• Observed before puberty ( 12 months of age),
    after parturition, and due to season.

14
Estrous Cycles
  • Duration of estrus
  • Specie Range Average
  • Cattle 6-36 h 24 h
  • Swine 48-72 h 60 h
  • Horse 4-8 days 6 d
  • Sheep 24-36 h 30 h

15
Estrous Cycles
  • Length of the estrous cycle
  • Specie Range Average
  • Cattle 17-23 d 21
  • Swine 17-23 d 21
  • Horse 17-23 d 21
  • Sheep 15-18 d 17

16
Ovarian Cycle
  • Def Changes in the structures on the ovary that
    result in the cyclic reproductive activity of a
    female.

17
Ovarian Structures
  • Follicles
  • Balloon-like structures
  • Contain the oocyte (egg)
  • Produces estrogen
  • Corpus Luteum (CL)
  • Solid structure
  • Produces progesterone

18
The Ovarian Cycle
Heat
19
Cyclic Hormonal Changes
PG
Progesterone ----
Estrogen ____
Heat
Heat
20
Cyclic Hormonal Changes
PG
Progesterone ----
Estrogen ____
Heat
21
Anestrus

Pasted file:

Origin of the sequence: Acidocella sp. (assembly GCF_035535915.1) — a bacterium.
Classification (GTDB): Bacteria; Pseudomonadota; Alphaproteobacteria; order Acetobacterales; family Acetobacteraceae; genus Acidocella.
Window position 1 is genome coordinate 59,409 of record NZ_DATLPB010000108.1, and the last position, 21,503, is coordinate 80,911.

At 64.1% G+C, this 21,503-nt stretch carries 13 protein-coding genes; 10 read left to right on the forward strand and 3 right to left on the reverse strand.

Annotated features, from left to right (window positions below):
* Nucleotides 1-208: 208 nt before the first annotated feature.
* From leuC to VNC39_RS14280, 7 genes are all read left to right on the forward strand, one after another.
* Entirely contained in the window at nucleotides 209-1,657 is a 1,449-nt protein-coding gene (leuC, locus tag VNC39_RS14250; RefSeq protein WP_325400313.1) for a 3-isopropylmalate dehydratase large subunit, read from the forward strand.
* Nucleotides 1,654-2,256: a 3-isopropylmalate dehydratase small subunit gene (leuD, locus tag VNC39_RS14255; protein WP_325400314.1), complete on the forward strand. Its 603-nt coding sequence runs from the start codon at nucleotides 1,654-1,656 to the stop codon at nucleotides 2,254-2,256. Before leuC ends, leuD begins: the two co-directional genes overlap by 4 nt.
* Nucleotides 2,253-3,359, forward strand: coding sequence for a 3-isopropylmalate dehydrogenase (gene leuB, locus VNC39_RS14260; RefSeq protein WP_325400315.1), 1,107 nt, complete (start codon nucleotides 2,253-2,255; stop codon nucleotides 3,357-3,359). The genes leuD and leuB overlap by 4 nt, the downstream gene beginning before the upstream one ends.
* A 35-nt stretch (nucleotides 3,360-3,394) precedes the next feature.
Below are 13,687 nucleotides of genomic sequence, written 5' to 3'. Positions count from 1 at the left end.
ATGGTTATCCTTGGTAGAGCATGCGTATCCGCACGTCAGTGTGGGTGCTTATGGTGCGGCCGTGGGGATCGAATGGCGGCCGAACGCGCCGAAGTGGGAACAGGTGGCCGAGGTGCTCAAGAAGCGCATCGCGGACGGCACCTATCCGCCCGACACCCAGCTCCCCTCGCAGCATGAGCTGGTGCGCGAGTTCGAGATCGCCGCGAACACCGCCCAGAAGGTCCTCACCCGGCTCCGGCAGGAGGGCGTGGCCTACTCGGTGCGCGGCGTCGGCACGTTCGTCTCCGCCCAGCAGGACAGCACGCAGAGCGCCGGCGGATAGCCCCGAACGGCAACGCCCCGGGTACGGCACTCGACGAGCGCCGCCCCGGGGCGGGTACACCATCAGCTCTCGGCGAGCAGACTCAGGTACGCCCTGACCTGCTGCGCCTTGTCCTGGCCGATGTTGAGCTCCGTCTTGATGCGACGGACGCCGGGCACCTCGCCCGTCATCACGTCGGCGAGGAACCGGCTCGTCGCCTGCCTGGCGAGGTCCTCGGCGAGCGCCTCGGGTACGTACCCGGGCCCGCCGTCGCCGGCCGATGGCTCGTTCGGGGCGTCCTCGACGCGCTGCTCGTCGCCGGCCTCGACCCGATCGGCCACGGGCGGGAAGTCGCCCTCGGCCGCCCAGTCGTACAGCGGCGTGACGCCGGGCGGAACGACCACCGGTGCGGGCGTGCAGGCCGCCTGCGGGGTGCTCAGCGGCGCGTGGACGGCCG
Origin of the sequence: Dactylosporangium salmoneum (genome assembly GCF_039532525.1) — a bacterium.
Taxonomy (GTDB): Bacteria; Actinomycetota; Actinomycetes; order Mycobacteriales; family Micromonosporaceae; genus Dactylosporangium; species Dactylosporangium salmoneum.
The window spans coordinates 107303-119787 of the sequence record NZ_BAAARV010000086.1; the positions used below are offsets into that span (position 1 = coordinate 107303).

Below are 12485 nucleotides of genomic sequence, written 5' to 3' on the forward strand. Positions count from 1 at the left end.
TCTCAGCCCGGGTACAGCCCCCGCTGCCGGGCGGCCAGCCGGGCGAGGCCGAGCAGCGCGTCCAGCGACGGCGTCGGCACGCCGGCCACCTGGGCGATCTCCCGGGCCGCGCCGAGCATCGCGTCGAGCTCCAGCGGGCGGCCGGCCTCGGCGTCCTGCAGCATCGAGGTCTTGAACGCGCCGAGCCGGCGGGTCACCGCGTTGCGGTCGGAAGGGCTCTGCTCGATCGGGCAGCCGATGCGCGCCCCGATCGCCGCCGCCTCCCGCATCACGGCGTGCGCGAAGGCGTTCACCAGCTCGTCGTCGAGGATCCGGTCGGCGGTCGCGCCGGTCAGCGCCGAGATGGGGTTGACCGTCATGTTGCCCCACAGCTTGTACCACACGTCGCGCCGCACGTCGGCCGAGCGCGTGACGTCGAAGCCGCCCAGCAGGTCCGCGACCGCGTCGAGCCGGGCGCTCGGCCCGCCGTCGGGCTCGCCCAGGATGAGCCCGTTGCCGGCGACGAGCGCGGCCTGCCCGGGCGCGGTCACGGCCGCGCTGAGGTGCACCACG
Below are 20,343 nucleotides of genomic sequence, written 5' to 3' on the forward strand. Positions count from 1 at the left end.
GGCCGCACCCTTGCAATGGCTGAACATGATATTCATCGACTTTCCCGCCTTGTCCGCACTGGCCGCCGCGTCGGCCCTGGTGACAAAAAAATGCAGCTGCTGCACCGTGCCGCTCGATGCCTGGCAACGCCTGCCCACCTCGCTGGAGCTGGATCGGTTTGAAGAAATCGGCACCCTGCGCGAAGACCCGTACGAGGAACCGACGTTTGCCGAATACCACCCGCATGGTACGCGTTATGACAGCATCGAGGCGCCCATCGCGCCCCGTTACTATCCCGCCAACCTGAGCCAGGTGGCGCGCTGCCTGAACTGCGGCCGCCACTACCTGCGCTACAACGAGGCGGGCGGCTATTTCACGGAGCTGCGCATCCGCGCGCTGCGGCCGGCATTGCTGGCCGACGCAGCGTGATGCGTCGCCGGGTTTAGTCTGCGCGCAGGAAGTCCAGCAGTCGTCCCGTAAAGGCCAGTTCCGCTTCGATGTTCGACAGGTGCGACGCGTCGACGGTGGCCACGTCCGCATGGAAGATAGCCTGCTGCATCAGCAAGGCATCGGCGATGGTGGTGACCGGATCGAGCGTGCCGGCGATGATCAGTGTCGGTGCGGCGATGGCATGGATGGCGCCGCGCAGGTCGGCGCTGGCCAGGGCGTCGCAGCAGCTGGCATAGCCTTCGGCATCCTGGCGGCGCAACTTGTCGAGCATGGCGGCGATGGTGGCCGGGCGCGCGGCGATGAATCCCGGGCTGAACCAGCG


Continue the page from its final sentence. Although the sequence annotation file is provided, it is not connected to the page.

• When?
  • Prior to Puberty
  • After Parturition
  • Season

22
Puberty
  • Animals attain the ability to reproduce at
    puberty.
  • Puberty occurs when the brain becomes less
    sensitive to hormonal feedback and begins to
    produce the hormones necessary to drive the
    ovarian cycle.
  • Age at puberty is an important production
    parameter for beef, dairy, and swine. Equine and
    ovine are seasonally regulated.
  • Females that are earlier at puberty are generally
    more fertile during their first breeding season.

23
Postpartum Anestrous
  • Postpartum (After Parturition)
  • Most females undergo a period of anestrous after
    parturition.
  • The length of this period determines reproduction
    efficiency in most species.
  • Typically, the presence of the offspring
    initiates anestrous. Other factors influence the
    length of the anestrous period.

24
Postpartum Reproductive Activity
  • Cattle
  • After parturition, cattle remain anestrus (ie no
    estrus) for 30-120 days.
  • Factors that regulate the length of the
    postpartum anestrus period are
  • Nutrition
  • Age
  • Dystocia
  • Calving season
  • Management

25
Postpartum Reproductive Activity Cow

Heat
Heat
Heat
Heat
Calve
Ovulation
26
Postpartum Reproductive Activity
  • Swine
  • Anestrus until weaning
  • Historically, sows would exhibit estrus 3-5 days
    after weaning, but this is not predictable now
    because of the young ages at weaning (14-17 days).